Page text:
In "Nurture Assumption," Harris took on most authorities in developmental psychology, who seemed to think that if a kid didn't turn out just right (whatever that meant) that kid was assumed to have received sub-par parenting...certain interventions could and should have been done that would have brought about a better result. Never in world history had so much blame been placed on parents, and Harris didn't buy it. In her opinion, childhood environmental influence that lasts into adulthood didn't come from parents. It came from the child's peer group, and she produced reams of research to prove it.

Harris wrote child development texts for several years, drawing on authorities from many fields of study. The discrepancies amongst disciplines led her to believe that the academics must never read each others' research. One day she realized she simply didn't believe what she was writing. This nagging thought led her to do her own survey of the literature, which eventually inspired her to write "Nurture Assumption."

She continues along the same lines of thought in "No Two Alike," but concentrates on related questions: If personality characteristics aren't molded at home, how are they molded? What is so important about the peer group?
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37 of 39 people found the following review helpful By Sioran on September 10, 2006
Format: Hardcover
I really love "The Nurture Assumption". I bought multiple copies to my relatives, friends and colleagues, and some of them bought additional copies to their friends and colleagues. I thought the major thesis of that book was confused, but the insight into the role of peer groups was both highly original and true. Harrris' failure at Harvard and her subsequent success, certified, among others, by the very people who found her incompetent many years ago, felt moving and most inspiring. Harris' childhood experience of peer-rejection as well as her illness brought additional layer of charm and humanity to her excellent writing. The writing remained quite good in the "No Two Alike" and the sense of humor is still there, although I find it to be a little bit too crude in both books. But most of the other qualities are lost.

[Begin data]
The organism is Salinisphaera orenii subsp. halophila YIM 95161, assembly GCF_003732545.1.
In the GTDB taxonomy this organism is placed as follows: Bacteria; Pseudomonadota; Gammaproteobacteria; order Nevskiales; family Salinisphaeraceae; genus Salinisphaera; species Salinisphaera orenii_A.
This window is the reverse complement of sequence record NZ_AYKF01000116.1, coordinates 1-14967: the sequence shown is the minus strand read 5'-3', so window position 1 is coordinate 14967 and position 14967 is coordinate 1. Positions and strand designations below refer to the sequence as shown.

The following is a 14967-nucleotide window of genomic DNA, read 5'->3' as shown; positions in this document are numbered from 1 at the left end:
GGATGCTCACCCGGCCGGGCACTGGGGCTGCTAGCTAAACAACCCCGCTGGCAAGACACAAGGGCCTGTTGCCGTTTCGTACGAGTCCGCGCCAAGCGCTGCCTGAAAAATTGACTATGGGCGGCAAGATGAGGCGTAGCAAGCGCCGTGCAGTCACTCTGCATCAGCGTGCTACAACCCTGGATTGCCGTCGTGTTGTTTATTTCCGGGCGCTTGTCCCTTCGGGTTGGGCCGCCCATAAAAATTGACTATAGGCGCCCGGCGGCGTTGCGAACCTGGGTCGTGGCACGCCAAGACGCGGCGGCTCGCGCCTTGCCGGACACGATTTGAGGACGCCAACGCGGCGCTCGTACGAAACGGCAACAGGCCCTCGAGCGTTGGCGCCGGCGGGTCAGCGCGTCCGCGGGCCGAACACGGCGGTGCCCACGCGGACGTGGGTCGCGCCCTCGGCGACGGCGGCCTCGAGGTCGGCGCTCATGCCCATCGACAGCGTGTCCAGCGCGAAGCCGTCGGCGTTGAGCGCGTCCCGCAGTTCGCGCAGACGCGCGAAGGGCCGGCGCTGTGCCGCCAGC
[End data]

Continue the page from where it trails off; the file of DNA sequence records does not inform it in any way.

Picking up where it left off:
In "No Two Alike" Harris admits that she had previously confused socialization (a process that makes people alike) and personality development (a process that makes people different), and now proposes a new theory that will address the latter. Again, her goal is to explain why there are personality differences between identical twins (including those raised together). The proposed theory is different from the previous one and less obviously confused. It is also much less original and must less interesting. According to Harris this time, what makes identical twins differ is, at the bottom, that other people's opinions of them are different. And they are different, because twins are different individuals for whom other people store information separately. She doesn't say it this way, and in any case, she appears to think that this is a very different explanation from simply saying that unexplained variance in personality is due to noise.